As is often the case, I've lagged behind in my Doctor Who reviews ( and the series has only been on for 5 weeks! Must try harder ) so here are some brief thoughts on the last three episodes...

An emotionally involving and beautifully shot, if somewhat preachy, episode, dealing with Rosa Parks and the Montgomery Bus Boycott. Vinette Robinson is outstanding as Rosa, all dignity and quiet courage, while the regulars have some lovely character moments, with Bradley Walsh as the grieving widower forced into an uncomfortable role in American history, and Mandip Gill and Tosin Cole playing two modern young people seeing how hard life was under segregation for those affected. The biggest downfall is the vanilla villain, a Joey Essex-lookalike racist from the future, whose evil scheme involving bus timetables may be appropriately tasteful for the subject matter but is often quite dull.

Three And A Half Sonic Screwdrivers ( or Crumpled Bus Tickets )

Arachnids In The UK
A fun, monster-filled episode which will probably be as well-remembered by today's kids ( The One With The Giant Spiders ) as a certain Pertwee story is with my generation ( The One With The Giant Maggots ). Not breaking any new ground but a definite watch-through-the fingers story for arachnophobes with some great effects / model work, sly digs at modern US politics and, yes,
( finally! ) some back story for Yaz. ( And I didn't even do the "anoraknophobia" joke! )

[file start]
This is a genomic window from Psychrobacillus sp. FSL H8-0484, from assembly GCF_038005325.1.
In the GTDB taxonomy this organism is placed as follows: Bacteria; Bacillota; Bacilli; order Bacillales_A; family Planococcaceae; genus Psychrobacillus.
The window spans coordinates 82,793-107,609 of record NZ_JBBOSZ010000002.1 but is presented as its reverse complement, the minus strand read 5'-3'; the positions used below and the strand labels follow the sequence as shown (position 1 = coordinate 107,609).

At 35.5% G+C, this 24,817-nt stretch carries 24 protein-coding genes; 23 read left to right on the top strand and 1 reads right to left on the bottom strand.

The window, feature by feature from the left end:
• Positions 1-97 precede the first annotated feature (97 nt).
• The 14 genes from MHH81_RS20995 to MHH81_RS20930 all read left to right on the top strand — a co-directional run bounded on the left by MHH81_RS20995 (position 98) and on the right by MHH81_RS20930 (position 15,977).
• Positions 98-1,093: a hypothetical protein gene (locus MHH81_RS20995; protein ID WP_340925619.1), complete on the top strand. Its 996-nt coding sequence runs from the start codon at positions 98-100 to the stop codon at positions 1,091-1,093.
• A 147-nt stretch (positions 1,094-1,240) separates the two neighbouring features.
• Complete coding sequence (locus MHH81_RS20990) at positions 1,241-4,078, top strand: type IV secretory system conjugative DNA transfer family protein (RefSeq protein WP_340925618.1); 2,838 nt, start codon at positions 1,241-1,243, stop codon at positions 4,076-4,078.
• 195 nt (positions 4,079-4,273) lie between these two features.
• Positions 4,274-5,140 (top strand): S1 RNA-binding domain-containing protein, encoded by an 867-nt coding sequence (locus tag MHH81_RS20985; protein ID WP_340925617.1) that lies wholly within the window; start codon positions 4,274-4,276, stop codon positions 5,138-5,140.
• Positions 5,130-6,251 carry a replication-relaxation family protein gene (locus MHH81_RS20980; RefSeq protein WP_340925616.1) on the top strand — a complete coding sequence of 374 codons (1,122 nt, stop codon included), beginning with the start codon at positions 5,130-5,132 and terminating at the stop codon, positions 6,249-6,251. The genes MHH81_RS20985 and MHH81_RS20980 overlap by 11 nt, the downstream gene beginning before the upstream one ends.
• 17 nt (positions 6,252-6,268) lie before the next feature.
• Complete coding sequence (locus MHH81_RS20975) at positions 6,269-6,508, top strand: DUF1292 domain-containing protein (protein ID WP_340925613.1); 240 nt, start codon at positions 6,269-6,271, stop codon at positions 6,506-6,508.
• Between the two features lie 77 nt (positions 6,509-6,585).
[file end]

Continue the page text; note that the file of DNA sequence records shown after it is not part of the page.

Four Out Of Five Sonic Screwdrivers ( or Giant, Human-sized Cocoons )

The Tsuranga Conundrum
Not an easy title to pronounce, not an easy episode to love. The Doctor and her friends find themselves close to death but rescued by friendly aliens ( yep, we've already seen this in The Ghost Monument ) and then the story becomes a very flat, exposition-stuffed hybrid of Alien / Gremlins / Holby City. The guest cast are mostly uninteresting although we're clearly supposed to Care Deeply for them, while the cute little merchandising opportunity  alien menace is fun but not seen enough. Instead we get tons of technobabble. I mean, really, there's tons of the stuff. Every time the characters stop to chat in the middle of deadly danger yet again, I'm inwardly yelling "Get on with it!" like a Monty Python character. I really hope next week's episode can tip the balance back to engaging stories. And is it too much to ask for some proper tension and jeopardy? Is it?
I'll have to re-watch this episode to see how it stands up but, after one viewing, I'll give this story:

A disappointing Two Out Of Five Sonic Screwdrivers or... sorry, I've got nothing here...